In response to:
Chinese Shadows from the May 26, 1977 issue
Chinese Shadows from the May 26, 1977 issue
To the Editors:
I am shocked by your recent articles on Vietnam and China, the likes of which one might expect to appear in Commentary or the Readers Digest. Apparently it is intellectually chic again to be anti-communist, especially in regard to third world countries.
The authors of both pieces had profound personal biases against their subjects. One of your readers has already pointed this out in reference to the Vietnamese piece (NYR, May 12). I shall therefore focus on Simon Leys’s China pieces (NYR, May 26 and June 9).
There is a proclivity among European intellectuals going as far back at least as Hegel to see China in terms of oriental despotism. It does not matter whether it is contemporary or historical China—it is all the same, there is always that terrible oriental despotism that the Chinese cannot escape. The most articulate of the twentieth-century European exponents of this point of view was Etienne Balazs. In a brilliant series of essays he argued that the Chinese had chances to escape oriental despotism through the Sung dynasty (end 1368). After that it has been all down hill. The weight of the past is such that contemporary China can in no way escape it—any revolution is a false one. Usually this view is derivative, as it was in Balazs’s case, of his own disillusionment with European politics and the left in particular. At bottom the Oriental Despotism view of China is Europe-centered. The genuine social and political revolution must come first in the West. Since it has not happened in the West, it is preposterous to talk of genuine revolution in such a place as China.
I shall be specific on three points.
1) Walls, the walls that Leys mourns so bitterly. Is it not just possible that city walls symbolize the oppression of the past to most Chinese? Both Chiang Kai-shek and the Japanese hid behind these walls for decades—used as bulwarks against the guerrillas in the countryside. It was their custom also to put the ordinary inmates of these marvelously walled cities up against these walls and shoot them for some crime real or imagined. The heads of dissenters were displayed on these wonderful walls. And then there was the squatter housing squashed up against Mr. Leys’s walls.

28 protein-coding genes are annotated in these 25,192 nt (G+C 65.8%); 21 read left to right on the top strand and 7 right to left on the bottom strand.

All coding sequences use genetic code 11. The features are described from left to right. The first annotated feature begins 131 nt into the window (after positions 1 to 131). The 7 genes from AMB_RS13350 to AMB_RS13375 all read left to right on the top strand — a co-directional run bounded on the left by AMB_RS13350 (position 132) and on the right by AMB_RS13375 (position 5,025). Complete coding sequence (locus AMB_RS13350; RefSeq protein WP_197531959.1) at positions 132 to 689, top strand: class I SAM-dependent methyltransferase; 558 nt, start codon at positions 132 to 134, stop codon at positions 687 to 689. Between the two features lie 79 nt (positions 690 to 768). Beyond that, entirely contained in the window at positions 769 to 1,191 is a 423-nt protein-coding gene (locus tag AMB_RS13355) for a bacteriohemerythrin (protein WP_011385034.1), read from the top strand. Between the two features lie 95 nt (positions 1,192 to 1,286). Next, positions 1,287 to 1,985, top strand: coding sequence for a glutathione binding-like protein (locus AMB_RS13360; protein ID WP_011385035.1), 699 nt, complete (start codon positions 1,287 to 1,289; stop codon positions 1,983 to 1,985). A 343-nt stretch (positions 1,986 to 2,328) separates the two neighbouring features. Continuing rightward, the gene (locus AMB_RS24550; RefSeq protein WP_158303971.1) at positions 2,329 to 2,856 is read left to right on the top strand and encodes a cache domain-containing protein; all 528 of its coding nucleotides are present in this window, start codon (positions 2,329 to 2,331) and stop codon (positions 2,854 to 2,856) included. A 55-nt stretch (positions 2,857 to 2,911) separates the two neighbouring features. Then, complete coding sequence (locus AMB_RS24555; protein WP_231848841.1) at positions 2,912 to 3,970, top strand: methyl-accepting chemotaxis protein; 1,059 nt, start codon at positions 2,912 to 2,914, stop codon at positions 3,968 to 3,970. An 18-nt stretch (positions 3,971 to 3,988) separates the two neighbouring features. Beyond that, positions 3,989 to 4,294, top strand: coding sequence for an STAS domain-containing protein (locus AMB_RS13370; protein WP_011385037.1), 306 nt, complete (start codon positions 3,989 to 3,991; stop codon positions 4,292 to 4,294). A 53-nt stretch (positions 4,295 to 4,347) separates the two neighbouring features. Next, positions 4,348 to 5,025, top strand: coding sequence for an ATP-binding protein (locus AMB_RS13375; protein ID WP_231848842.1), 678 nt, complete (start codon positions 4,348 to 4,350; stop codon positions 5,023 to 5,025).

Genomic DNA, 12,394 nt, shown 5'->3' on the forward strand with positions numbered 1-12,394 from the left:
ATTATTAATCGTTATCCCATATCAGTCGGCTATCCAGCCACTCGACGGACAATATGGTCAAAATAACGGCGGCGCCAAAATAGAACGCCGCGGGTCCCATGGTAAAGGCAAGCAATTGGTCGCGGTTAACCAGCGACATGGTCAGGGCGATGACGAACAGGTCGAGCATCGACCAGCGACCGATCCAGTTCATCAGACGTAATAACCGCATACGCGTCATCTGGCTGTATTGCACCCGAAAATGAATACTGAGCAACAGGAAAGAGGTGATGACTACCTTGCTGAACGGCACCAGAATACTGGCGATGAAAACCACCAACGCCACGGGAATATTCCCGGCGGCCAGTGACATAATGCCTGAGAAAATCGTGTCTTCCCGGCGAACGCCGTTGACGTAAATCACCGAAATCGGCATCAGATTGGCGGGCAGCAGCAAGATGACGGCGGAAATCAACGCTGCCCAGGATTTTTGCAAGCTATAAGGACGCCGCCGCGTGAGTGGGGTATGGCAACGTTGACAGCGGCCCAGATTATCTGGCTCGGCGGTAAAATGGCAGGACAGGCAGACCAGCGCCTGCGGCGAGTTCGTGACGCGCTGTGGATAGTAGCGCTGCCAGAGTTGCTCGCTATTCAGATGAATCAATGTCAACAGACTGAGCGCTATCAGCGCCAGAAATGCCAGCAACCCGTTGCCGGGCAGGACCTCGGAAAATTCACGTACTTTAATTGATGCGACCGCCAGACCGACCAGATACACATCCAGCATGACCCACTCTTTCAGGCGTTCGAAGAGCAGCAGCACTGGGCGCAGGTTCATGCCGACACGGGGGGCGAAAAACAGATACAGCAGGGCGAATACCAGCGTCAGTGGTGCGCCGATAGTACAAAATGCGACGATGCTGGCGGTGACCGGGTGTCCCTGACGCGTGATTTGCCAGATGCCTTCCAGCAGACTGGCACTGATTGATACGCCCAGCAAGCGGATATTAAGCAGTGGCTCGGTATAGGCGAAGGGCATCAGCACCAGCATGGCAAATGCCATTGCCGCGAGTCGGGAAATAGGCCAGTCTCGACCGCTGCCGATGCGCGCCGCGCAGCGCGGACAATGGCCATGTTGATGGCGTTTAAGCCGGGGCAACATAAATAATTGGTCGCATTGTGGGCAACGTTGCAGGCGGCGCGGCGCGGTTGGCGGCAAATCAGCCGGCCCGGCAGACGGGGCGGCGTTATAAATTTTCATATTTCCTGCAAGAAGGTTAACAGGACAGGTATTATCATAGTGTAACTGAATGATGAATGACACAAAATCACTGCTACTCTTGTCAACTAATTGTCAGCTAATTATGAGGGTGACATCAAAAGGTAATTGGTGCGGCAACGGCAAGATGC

2) Wang Shi-wei, the dissident who was shot in Yenan in 1947. True enough Wang was shot in Yenan in 1947 and Mao afterwards talked about it. What Leys fails to say is that Mao considered the execution a serious error which should not be repeated. In China, as elsewhere (even Europe), dissidents are persecuted, but they are rarely executed. In the 1950s we executed the Rosenbergs and today we publicly regret it. Eisenhower advocated executing American communists and we are embarrassed. Does this mean that Stalinist purges are the rule in either China or the US?
Perhaps your readers would be interested in Mao’s full statement in 1962 about Wang Shi-wei’s execution:
There was another man called Wang Shi-wei who was a secret agent working for the Kuomintang. When he was in Yenan, he wrote a book called The Wild Lily, in which he attacked the revolution and slandered the Communist Party. Afterwards he was arrested and executed. That incident happened at the time when the army was on the march, and the security organs themselves made the decision to execute him; the decision did not come from the Center. We have often made criticisms on this very matter; we thought that he shouldn’t have been executed. If he was a secret agent and wrote articles to attack us and refused to reform till death, why not leave him there or let him go and do labor? It isn’t good to kill people. We should arrest and execute as few people as possible. If we arrest people and execute people at the drop of the hat, the end result would be that everybody would fear for themselves and nobody would dare to speak. In such an atmosphere there wouldn’t be much democracy. [from “On Democratic Centralism” in Stuart Schram, ed., Chairman Mao Talks to the People (Pantheon, 1974), pp. 184-185]